Home General The true story behind Arlo Guthrie’s Thanksgiving staple, “Alice’s Restaurant”

The true story behind Arlo Guthrie’s Thanksgiving staple, “Alice’s Restaurant”

The true story behind Arlo Guthrie’s Thanksgiving staple, "Alice’s Restaurant"

Thanksgiving is here: a time for family, friends, gravy, and Arlo Guthrie talk-singing his way through an 18-minute-long anti-war song about littering. A natural fit, no?

That’s what various rock radio stations around the country seem to have concluded, because most major cities in America now have at least one station that makes a point of playing Guthrie’s “Alice’s Restaurant” every Thanksgiving. In my own hometown of Philadelphia, WXPN’s Helen Leicht plays it every year at noon, and in non-pandemic years my family gathers around the radio like we’re in an old-timey Norman Rockwell painting, ripping apart bread for the stuffing and singing, “Had a Thanksgiving dinner that COULDN’T BE BEAT!”

Guthrie’s “Alice’s Restaurant” was originally released in 1967 as “Alice’s Restaurant Massacree,” and it’s only nominally about either Thanksgiving, Alice, or her restaurant. It’s a shaggy, rambling story-song, in which Guthrie spends Thanksgiving (with a dinner that couldn’t be beat!) with Alice (of the restaurant), and then as a favor tries to drive her trash out to the dump, only to find that the dump is closed for Thanksgiving. So he leaves the trash in a garbage pile by the side of the road and is subsequently arrested for littering — which, when Guthrie comes before the draft board, is the reason the military cites for choosing not to draft him.

“You want to know if I’m moral enough join the army, burn women / Kids, houses, and villages after being a litterbug,” drawls Guthrie, to which the sergeant replies, “Kid, we don’t like your kind.”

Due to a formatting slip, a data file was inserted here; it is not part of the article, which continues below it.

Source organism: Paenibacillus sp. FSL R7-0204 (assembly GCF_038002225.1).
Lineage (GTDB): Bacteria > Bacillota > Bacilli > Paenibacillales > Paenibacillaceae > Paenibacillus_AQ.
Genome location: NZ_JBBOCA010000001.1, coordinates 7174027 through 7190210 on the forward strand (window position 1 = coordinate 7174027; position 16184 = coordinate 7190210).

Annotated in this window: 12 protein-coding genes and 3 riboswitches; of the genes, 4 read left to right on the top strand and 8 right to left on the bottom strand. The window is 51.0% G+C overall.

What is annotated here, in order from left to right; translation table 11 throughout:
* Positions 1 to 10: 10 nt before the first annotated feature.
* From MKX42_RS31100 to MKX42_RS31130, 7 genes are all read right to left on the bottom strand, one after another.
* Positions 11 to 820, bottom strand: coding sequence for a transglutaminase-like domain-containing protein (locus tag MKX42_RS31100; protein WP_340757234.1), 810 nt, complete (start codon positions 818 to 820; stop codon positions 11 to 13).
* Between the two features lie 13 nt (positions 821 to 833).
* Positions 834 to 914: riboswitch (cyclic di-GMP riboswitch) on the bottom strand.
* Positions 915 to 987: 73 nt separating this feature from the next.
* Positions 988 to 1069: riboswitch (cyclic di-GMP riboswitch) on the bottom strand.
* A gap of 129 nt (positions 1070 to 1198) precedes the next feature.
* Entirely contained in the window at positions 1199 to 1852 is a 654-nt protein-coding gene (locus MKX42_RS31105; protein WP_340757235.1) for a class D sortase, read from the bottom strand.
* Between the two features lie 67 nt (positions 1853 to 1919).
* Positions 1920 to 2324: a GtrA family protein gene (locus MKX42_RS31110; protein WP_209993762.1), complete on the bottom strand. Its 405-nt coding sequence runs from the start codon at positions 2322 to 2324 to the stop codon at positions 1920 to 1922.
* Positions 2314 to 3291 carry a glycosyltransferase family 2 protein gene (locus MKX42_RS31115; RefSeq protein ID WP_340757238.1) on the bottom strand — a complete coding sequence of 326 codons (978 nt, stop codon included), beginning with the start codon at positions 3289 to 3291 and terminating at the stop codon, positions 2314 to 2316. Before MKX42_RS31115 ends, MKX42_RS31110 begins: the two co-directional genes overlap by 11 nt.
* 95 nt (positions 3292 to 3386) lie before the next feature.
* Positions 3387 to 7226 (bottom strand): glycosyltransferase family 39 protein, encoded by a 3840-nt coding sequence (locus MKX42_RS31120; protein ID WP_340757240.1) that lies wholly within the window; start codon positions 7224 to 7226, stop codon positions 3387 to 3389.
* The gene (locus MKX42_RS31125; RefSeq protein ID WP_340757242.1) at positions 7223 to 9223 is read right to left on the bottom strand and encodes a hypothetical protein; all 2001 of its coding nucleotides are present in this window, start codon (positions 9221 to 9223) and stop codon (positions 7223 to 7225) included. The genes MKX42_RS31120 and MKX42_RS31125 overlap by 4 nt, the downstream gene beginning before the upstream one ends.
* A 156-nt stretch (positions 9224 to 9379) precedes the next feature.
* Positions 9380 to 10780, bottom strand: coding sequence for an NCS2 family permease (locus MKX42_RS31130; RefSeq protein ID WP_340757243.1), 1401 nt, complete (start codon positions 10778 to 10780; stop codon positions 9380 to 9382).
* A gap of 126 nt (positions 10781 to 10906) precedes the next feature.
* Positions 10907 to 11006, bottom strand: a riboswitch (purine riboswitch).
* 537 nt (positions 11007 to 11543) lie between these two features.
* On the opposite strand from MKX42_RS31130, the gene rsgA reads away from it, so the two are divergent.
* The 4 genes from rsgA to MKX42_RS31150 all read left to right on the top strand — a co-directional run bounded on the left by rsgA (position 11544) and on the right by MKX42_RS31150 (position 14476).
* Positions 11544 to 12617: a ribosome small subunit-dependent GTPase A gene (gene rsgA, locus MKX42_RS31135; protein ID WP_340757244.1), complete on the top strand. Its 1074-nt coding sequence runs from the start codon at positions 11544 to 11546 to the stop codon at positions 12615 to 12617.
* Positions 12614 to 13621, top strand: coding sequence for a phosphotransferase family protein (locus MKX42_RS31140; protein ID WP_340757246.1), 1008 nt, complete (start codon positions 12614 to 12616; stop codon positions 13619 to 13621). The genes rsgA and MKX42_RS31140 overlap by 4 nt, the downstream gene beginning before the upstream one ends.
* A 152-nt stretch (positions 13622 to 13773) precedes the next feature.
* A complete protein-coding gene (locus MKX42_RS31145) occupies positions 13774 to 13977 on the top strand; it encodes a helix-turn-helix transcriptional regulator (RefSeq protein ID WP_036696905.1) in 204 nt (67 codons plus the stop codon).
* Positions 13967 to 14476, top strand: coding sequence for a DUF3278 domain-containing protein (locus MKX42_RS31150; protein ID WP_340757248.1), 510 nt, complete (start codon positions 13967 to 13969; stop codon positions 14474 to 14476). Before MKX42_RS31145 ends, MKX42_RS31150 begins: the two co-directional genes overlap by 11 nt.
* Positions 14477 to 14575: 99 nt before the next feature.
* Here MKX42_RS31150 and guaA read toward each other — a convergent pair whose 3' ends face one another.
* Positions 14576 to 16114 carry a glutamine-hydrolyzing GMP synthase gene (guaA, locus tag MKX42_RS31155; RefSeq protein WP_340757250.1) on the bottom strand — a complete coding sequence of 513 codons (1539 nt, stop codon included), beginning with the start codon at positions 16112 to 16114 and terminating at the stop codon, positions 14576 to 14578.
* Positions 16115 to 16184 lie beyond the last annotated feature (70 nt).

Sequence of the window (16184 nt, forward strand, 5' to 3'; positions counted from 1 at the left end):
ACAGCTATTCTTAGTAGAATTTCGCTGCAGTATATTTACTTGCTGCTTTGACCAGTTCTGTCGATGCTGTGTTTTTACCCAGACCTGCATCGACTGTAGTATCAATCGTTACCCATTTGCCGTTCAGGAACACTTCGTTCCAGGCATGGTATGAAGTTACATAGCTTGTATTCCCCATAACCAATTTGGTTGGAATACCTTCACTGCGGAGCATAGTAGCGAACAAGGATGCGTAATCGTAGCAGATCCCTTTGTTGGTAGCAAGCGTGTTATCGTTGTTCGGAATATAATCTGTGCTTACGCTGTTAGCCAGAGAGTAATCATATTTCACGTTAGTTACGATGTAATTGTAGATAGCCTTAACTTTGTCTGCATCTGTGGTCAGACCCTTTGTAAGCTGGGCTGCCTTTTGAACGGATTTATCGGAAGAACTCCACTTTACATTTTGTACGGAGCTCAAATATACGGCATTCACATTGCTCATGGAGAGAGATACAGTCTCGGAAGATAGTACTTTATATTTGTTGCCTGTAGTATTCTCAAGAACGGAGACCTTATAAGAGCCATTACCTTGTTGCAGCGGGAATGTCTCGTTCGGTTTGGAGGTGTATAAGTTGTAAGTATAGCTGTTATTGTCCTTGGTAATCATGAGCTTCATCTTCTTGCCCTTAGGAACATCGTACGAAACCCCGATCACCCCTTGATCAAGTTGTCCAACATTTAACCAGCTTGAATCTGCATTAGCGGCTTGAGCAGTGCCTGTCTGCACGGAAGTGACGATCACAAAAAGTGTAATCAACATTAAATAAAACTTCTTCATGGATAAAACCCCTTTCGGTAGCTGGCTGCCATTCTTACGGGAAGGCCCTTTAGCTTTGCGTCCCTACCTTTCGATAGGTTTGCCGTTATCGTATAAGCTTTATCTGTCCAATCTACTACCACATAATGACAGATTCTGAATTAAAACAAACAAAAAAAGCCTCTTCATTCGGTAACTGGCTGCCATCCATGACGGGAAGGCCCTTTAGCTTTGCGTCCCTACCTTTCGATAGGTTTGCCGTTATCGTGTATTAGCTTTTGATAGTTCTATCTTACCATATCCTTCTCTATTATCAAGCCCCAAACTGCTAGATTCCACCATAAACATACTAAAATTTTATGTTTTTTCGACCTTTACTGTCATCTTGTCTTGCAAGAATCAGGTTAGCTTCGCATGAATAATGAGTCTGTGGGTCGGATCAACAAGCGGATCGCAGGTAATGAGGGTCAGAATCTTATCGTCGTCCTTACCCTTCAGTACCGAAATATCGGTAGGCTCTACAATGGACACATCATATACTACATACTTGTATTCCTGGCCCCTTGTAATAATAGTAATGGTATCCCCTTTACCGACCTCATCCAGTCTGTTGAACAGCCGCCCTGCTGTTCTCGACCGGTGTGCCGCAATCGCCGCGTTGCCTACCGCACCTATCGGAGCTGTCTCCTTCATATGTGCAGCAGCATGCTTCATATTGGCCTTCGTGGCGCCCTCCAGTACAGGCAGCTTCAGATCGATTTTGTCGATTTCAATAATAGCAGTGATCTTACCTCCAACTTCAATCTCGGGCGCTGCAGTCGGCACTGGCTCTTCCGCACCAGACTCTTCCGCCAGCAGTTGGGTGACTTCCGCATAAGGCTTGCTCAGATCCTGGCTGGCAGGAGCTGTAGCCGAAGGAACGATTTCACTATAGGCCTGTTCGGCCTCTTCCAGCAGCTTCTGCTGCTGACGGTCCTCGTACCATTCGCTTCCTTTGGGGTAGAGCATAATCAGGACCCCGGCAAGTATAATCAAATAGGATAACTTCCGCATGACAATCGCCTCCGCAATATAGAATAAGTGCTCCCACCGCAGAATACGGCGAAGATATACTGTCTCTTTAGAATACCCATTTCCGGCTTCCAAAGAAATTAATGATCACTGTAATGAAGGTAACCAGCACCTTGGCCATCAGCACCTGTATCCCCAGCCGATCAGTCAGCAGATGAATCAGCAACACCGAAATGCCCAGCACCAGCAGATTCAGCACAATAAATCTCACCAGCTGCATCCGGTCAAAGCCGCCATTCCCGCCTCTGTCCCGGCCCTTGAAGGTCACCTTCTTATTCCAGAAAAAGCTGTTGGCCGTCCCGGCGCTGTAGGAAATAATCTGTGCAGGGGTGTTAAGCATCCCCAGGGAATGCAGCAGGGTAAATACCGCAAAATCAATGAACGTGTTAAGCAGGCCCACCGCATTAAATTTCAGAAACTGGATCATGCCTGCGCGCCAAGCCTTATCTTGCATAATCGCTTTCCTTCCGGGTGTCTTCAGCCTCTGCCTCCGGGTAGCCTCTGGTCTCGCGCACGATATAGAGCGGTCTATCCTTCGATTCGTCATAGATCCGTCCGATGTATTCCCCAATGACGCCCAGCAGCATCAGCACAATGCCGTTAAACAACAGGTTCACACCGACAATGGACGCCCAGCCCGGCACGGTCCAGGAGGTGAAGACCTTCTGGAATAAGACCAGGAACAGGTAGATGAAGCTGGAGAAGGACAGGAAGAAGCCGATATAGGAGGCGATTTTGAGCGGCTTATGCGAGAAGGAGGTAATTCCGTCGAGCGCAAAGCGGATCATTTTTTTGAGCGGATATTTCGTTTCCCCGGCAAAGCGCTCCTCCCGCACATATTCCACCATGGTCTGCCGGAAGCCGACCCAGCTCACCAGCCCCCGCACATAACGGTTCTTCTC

In Guthrie’s deadpan delivery, the whole story has a loopy, fever-dream quality, but most of what happens in it is true. Guthrie’s littering made the local paper that fateful Thanksgiving of 1965, with Police Chief William J. Obanhein (the Officer Obie of the song) remarking sternly that he hoped the case would serve “as an example to others who are careless about the disposal of rubbish.”

And Guthrie was, in fact, disqualified from the draft because of his arrest record. “I just couldn’t believe it,” he told NPR in 2005. “And so I turned it into a song. It took about a year to put together, and I’ve been telling it ever since just about.”

The song that Guthrie has continued singing ever since is a kind of scathing ode to bureaucratic idiocy, to a system that so prizes conformity that it treats littering as a scandalous sin even as it celebrates military violence. And at the end, it becomes a protest song.

“The only reason I’m / Singing you this song now is ‘cause you may know somebody in a similar / Situation, or you may be in a similar situation,” Guthrie explains. “And if you’re in a / Situation like that there’s only one thing you can do and that’s walk into / The shrink wherever you are, just walk in say, ‘Shrink, You can get / Anything you want, at Alice’s restaurant.’ And walk out.”

The song, Guthrie proclaims, will become a movement: “the Alice’s Restaurant Anti-Massacree Movement.” A massacree is a series of absurd events, so the Alice’s Restaurant Movement is against absurdity and in favor of reason. It is against arresting someone for littering and in favor of ending wars.

“Alice’s Restaurant” had its radio premiere in February of 1967 on New York City’s WBAI-FM, in a live performance, and it almost immediately became a runaway hit. Guthrie released a recording of another live performance in October of that year — the recording that radio stations play now — and that’s when the song started to become a Thanksgiving institution.

“It’s celebrating idiocy you might say,” Guthrie said in 2005. “I mean, thank God that the people that run this world are not smart enough to keep running it forever.”

A sentiment that is particularly comforting this year. Happy Thanksgiving.

This article is auto-generated by Algorithm Source: www.vox.com

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